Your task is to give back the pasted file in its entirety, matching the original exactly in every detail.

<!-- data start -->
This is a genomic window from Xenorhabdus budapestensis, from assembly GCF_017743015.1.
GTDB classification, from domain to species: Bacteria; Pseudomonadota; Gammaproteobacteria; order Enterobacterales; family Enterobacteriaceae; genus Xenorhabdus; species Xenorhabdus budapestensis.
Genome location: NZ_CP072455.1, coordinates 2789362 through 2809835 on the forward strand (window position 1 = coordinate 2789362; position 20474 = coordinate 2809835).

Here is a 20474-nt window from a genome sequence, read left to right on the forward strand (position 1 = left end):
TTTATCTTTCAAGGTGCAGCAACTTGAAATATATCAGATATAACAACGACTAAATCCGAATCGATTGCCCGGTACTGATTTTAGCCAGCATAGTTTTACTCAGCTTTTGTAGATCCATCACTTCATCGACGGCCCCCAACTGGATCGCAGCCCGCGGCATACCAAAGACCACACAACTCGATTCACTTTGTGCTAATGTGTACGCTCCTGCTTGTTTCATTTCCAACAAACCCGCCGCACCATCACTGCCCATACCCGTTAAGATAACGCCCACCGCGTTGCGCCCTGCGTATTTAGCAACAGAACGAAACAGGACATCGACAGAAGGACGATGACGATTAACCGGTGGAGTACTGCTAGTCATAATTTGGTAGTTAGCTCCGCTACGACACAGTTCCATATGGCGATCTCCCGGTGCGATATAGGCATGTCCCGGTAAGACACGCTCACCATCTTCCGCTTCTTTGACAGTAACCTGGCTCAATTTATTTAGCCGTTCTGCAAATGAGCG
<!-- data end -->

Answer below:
This is a genomic window from Xenorhabdus budapestensis, from assembly GCF_017743015.1.
GTDB classification, from domain to species: Bacteria; Pseudomonadota; Gammaproteobacteria; order Enterobacterales; family Enterobacteriaceae; genus Xenorhabdus; species Xenorhabdus budapestensis.
Genome location: NZ_CP072455.1, coordinates 2789362 through 2809835 on the forward strand (window position 1 = coordinate 2789362; position 20474 = coordinate 2809835).

Here is a 20474-nt window from a genome sequence, read left to right on the forward strand (position 1 = left end):
TTTATCTTTCAAGGTGCAGCAACTTGAAATATATCAGATATAACAACGACTAAATCCGAATCGATTGCCCGGTACTGATTTTAGCCAGCATAGTTTTACTCAGCTTTTGTAGATCCATCACTTCATCGACGGCCCCCAACTGGATCGCAGCCCGCGGCATACCAAAGACCACACAACTCGATTCACTTTGTGCTAATGTGTACGCTCCTGCTTGTTTCATTTCCAACAAACCCGCCGCACCATCACTGCCCATACCCGTTAAGATAACGCCCACCGCGTTGCGCCCTGCGTATTTAGCAACAGAACGAAACAGGACATCGACAGAAGGACGATGACGATTAACCGGTGGAGTACTGCTAGTCATAATTTGGTAGTTAGCTCCGCTACGACACAGTTCCATATGGCGATCTCCCGGTGCGATATAGGCATGTCCCGGTAAGACACGCTCACCATCTTCCGCTTCTTTGACAGTAACCTGGCTCAATTTATTTAGCCGTTCTGCAAATGAGCG